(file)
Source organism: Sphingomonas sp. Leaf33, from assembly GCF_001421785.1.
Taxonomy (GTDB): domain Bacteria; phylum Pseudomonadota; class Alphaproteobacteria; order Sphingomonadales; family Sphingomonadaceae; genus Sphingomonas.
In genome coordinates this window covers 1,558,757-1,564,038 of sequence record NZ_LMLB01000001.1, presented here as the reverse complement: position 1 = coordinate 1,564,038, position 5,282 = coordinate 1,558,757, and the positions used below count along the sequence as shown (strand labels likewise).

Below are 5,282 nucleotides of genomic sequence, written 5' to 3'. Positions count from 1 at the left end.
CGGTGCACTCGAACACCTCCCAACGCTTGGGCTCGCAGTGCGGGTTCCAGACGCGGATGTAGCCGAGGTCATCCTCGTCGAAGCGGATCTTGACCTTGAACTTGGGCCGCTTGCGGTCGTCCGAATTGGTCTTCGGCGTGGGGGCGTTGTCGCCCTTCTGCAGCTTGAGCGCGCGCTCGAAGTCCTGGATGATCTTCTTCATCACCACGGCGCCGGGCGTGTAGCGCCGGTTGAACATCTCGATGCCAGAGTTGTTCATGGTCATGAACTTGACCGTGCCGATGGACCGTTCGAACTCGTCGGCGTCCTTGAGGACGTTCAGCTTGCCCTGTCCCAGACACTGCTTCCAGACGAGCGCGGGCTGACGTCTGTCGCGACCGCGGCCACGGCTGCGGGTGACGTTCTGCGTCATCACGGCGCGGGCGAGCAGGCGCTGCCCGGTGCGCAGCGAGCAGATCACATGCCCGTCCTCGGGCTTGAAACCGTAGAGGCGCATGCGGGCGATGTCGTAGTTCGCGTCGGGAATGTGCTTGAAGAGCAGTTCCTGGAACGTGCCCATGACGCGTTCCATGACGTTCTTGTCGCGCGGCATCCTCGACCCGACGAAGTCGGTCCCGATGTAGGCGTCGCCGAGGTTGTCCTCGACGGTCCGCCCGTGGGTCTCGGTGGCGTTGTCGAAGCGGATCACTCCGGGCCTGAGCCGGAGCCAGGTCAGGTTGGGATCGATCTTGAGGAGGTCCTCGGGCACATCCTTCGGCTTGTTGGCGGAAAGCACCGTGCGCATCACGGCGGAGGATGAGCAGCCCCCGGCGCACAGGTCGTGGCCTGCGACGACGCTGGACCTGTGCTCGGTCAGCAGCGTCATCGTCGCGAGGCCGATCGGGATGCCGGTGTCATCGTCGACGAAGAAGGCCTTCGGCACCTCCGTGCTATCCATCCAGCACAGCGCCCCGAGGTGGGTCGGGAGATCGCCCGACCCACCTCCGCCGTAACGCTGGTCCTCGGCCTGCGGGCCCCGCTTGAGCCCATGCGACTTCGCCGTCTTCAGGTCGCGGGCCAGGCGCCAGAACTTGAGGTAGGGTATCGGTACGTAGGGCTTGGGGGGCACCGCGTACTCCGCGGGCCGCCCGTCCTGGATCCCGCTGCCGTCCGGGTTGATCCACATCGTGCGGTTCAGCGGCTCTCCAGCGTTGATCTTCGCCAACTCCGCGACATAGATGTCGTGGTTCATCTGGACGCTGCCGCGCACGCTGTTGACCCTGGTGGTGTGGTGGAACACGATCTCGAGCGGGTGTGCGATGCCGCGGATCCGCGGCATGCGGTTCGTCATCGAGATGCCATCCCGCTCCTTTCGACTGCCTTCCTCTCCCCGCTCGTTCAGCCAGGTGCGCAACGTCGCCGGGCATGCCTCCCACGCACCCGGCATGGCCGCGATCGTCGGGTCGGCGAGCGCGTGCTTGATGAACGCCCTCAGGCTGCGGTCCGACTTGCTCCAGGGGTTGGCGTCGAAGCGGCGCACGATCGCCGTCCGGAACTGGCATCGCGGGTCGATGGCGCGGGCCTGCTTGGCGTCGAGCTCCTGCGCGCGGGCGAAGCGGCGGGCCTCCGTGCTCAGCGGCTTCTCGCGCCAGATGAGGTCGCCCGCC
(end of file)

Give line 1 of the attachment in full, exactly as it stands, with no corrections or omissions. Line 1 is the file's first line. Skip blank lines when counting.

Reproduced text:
Source organism: Sphingomonas sp. Leaf33, from assembly GCF_001421785.1.